TV exposure in babies younger than 2 doesn’t do any good, Schmidt and Christakis agree. But does that mean a few minutes in front of the tube will sentence a baby to remedial classes for the rest of his life? “What I tell parents is ‘Ask yourself why you’re having your baby watch TV,’ ” says Christakis. “If you absolutely need a break to take a shower or make dinner, then the risks are quite low. But if you are doing it because you think it’s actually good for your child’s brain, then you need to rethink that, because there is no evidence of benefit and certainly a risk of harm at high viewing levels.”

In any case I don’t know how to manage to avoid cartoons and stories and rhyms without TV/computers & youtube. One thing that works well is to instead of delegating babysitting to them, we often watch the video with him and explain what’s going on in Kannada, and find him quite responsive to this.

parent's inculcation of silence and listening adds real quality to bonding

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Posted by appa | Posted in communication, listen, parenting | Posted on 19-03-2009

For some stint of indiscipline, I had almost discontinued practice of observing silence daily, for a few months. I felt that even though Abhinav was right there with me, I was still missing him. I was missing the depth of the bond that deepens with this practice. Once I got back on track, I’m able to clearly see a difference even in the way he reciprocates.

(Whenever he sees me sitting on the floor in meditation, he comes and sits on my lap very happily saying “appa hatra” (near Dad). I have to call my wife to take him away for a while, even though in my heart is only prayer for his highest welfare!)

True that any father feels paternal love due to the role or relationship or ‘blood is thicker than water’ factor. But there is a lot more depth in the purity and joy of the love one feels as a meditator. And the beauty is, that the same love and joy automatically gets extended to any child one comes across eg a friend’s kids or even a small boy who comes to clean the car windshield at a traffic signal! With my limited sense of commitment, atleast just during those moments that we’re together I truly wish them well. For them it may not matter I don’t know, but its a good thing anyway 🙂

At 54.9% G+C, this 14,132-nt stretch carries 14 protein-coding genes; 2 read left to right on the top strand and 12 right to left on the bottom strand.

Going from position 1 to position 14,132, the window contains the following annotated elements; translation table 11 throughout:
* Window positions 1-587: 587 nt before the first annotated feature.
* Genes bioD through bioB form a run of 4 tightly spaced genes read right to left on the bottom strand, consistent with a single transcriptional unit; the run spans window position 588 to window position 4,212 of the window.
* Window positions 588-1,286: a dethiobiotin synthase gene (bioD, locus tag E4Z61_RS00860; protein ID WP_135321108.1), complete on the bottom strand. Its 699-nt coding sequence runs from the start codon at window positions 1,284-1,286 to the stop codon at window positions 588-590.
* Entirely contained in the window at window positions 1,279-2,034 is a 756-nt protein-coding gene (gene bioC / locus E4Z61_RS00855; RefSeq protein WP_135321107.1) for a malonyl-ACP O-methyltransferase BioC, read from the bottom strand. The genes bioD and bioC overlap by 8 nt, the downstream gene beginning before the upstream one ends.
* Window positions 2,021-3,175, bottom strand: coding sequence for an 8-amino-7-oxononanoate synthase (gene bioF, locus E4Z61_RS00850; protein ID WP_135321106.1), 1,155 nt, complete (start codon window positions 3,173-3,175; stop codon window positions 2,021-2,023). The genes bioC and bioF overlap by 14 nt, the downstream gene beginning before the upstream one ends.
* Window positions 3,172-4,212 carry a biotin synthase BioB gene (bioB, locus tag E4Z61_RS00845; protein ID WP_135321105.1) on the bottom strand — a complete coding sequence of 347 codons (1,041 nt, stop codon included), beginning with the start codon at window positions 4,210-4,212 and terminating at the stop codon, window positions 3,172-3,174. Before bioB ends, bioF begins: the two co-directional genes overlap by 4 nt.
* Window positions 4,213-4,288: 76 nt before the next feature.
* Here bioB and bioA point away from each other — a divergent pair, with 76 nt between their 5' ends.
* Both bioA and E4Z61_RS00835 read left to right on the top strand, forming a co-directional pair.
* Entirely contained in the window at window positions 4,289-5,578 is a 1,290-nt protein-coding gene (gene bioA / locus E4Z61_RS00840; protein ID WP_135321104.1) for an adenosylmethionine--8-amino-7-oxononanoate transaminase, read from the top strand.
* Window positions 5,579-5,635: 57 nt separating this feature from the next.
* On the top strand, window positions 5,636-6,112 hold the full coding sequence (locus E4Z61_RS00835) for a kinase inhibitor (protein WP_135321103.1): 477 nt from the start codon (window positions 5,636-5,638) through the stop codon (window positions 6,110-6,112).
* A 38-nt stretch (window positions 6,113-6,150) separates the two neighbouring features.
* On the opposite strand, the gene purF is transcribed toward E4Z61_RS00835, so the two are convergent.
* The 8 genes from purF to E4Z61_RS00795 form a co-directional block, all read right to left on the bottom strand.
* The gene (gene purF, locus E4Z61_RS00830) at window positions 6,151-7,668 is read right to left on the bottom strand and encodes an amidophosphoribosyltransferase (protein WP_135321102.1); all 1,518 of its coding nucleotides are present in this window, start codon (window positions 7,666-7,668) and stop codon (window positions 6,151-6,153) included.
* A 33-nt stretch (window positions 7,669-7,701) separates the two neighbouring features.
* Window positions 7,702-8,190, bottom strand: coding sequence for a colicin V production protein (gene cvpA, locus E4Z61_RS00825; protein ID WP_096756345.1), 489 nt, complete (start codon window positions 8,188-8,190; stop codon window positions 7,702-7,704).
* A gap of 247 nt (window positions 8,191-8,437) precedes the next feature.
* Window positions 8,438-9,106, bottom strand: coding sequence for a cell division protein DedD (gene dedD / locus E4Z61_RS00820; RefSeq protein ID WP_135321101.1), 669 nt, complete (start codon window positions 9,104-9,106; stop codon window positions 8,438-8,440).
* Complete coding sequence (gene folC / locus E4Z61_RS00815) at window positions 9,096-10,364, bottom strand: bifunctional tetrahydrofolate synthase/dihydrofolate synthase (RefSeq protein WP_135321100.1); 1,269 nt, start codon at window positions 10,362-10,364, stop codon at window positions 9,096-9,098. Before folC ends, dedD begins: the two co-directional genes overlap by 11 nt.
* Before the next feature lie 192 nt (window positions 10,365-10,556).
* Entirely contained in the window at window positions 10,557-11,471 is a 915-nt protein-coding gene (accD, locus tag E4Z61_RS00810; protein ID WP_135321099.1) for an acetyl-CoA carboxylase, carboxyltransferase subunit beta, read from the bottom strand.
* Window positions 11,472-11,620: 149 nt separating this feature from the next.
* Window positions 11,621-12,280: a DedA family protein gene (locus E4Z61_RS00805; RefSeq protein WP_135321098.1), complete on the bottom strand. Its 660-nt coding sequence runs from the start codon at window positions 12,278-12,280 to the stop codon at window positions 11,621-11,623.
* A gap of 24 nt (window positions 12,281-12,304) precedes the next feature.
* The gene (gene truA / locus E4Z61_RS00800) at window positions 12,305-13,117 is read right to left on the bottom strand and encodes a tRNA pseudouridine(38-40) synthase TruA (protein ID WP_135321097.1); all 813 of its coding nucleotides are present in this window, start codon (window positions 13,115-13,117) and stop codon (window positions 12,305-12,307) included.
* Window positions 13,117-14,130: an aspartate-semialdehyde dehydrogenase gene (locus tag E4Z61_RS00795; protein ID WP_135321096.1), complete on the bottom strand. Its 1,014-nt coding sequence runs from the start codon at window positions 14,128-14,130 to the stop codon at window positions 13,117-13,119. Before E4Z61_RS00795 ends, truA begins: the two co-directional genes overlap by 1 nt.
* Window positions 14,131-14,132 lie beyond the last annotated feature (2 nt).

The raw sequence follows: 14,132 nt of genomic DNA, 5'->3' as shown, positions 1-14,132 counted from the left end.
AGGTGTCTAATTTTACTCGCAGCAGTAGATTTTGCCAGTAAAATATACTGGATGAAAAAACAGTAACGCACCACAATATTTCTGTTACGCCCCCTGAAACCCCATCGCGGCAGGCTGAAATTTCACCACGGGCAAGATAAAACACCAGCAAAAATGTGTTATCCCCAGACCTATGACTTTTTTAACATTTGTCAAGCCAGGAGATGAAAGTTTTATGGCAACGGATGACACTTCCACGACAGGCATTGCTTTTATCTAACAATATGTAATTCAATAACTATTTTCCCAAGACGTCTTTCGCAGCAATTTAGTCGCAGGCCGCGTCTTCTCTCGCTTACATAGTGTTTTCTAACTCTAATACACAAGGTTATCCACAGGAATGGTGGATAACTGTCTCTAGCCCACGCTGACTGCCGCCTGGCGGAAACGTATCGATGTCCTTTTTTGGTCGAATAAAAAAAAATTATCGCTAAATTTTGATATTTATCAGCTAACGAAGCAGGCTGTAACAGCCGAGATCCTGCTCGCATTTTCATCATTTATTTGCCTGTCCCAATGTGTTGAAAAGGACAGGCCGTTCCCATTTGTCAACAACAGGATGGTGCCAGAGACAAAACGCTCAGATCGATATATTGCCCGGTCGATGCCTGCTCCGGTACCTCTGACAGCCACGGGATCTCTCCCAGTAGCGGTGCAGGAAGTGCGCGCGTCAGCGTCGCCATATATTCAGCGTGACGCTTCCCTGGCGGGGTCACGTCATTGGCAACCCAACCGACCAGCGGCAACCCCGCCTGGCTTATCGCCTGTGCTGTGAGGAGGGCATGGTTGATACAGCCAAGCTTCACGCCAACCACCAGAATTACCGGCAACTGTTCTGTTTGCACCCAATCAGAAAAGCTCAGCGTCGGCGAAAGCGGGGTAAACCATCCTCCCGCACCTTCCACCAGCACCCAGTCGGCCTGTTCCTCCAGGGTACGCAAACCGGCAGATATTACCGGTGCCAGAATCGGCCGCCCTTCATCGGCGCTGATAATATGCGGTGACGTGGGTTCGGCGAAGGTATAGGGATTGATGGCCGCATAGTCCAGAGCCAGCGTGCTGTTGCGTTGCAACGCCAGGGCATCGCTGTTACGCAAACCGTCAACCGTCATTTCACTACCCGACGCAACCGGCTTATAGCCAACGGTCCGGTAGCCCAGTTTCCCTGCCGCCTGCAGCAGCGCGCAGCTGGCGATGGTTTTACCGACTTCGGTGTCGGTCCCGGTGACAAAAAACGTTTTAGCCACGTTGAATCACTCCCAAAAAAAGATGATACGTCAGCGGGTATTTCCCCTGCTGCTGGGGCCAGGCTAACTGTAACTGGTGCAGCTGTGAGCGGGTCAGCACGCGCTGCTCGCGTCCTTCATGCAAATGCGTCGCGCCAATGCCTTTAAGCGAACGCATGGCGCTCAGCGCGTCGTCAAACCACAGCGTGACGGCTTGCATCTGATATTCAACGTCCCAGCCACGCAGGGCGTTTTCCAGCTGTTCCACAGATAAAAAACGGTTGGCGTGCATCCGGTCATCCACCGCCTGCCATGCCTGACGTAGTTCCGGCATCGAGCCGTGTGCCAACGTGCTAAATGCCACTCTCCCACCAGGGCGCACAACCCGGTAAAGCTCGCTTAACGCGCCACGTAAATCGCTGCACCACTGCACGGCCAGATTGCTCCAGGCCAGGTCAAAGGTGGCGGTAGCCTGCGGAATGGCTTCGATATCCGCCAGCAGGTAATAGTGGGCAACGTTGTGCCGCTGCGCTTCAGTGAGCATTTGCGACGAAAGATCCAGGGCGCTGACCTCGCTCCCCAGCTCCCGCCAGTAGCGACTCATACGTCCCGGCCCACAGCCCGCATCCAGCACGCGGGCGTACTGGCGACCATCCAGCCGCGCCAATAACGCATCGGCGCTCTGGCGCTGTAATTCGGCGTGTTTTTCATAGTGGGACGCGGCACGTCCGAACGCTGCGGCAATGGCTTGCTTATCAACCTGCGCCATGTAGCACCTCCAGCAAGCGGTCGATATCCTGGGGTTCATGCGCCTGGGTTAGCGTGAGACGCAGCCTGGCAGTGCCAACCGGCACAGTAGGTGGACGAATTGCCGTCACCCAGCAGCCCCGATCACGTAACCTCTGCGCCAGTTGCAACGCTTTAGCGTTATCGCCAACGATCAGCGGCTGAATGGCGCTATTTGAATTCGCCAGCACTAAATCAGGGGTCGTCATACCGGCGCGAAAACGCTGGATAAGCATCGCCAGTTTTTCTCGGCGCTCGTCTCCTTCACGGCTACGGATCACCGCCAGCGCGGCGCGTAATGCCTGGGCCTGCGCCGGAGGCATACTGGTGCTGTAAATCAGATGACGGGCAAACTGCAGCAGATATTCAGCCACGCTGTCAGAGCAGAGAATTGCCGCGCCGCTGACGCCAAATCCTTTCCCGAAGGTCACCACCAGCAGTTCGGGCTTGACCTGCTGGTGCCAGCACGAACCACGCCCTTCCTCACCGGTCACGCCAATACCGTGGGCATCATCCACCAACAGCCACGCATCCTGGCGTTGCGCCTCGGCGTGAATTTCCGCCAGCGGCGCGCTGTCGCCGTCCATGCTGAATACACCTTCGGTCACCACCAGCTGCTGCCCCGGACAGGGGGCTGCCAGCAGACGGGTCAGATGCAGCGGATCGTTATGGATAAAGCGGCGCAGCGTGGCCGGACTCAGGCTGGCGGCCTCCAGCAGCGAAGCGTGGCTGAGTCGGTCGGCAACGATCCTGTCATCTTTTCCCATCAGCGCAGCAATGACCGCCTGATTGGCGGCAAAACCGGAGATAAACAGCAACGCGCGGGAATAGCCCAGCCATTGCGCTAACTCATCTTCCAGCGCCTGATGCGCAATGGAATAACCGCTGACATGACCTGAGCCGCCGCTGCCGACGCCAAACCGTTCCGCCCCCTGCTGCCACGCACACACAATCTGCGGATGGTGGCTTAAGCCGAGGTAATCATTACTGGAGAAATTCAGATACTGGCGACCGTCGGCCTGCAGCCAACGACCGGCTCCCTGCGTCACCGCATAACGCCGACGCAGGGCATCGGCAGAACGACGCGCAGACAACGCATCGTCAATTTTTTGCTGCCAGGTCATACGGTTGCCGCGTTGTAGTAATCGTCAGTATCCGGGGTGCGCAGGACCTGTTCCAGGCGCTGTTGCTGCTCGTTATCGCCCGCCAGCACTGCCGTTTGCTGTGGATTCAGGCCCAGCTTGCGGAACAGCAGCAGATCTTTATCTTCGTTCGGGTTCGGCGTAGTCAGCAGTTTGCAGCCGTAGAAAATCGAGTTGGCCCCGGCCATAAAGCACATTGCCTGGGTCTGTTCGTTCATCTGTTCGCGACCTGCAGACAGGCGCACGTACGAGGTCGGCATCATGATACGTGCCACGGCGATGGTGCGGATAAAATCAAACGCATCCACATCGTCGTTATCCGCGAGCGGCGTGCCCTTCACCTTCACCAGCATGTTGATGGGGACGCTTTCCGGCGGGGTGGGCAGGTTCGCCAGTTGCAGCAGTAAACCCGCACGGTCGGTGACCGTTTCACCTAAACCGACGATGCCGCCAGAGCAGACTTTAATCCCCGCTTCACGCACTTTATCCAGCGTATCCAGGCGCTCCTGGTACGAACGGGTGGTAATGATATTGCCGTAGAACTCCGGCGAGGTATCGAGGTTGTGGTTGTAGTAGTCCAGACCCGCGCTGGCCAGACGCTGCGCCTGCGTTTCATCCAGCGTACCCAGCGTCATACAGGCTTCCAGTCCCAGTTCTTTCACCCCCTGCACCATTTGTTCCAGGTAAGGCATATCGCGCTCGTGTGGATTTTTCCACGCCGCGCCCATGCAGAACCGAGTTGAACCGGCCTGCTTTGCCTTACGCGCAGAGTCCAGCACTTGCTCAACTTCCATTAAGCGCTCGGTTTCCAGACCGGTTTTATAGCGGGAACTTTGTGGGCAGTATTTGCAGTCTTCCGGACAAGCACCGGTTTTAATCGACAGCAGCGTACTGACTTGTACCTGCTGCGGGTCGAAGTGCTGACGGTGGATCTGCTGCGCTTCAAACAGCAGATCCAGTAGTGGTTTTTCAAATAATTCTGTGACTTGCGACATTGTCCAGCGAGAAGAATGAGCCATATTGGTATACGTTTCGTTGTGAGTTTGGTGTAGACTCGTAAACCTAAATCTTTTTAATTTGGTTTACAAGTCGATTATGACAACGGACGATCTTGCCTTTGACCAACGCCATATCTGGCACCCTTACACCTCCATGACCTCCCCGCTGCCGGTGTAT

story of the monkey and the buffalo – and now tiger

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Posted by appa | Posted in mischief, story | Posted on 04-03-2009

There is a Jataka tale we tell Abhinav sometimes…

One time lived in some forest region as a wild buffalo-bull of grim appearance, owing to his dark complexion and being dirty with mud. But the Buffalo had quite a calm temperament. One mischevous Monkey however, aware of the buffalo’s calmness, was not afraid and liked nothing more than to tease him. The monkey knew that the Buffalo would be forgiving. The Monkey would climb on the Buffalo and swing from his horns, stand at his feet and keep him from grazing when hungry, ride on his back with a stick in hand, and do all kinds of other mischief.

One day, one day the patient buffalo wandered off and another similar looking one happened to be standing around the same place! The monkey turned up later, without realising it was a different buffalo, and started his antics again. This buffalo was patient too but just a little bit, and after a short while threw the monkey off his back and broke his tail!

So better be careful and not be like the ತುಂಟ ಕೋತಿ (mischevous monkey)!

(In some version on the net, a Yaksha (divine being) asks the Buffalo why he is putting up with all the monkey’s nonsense when he can just kick the monkey’s ass. To which the Buffalo answers that while it is easy to be patient with those who are more powerful, when enduring injuries from the powerless, it is an opportunity to show real patience, however uncomfortable it may be. Then the Yaksha kicks the monkey’s ass!!)

In both the versions the monkey gets it… but here’s a recent video of another mischevous monkey playing with some tigers… and this fellow happens to get away 😉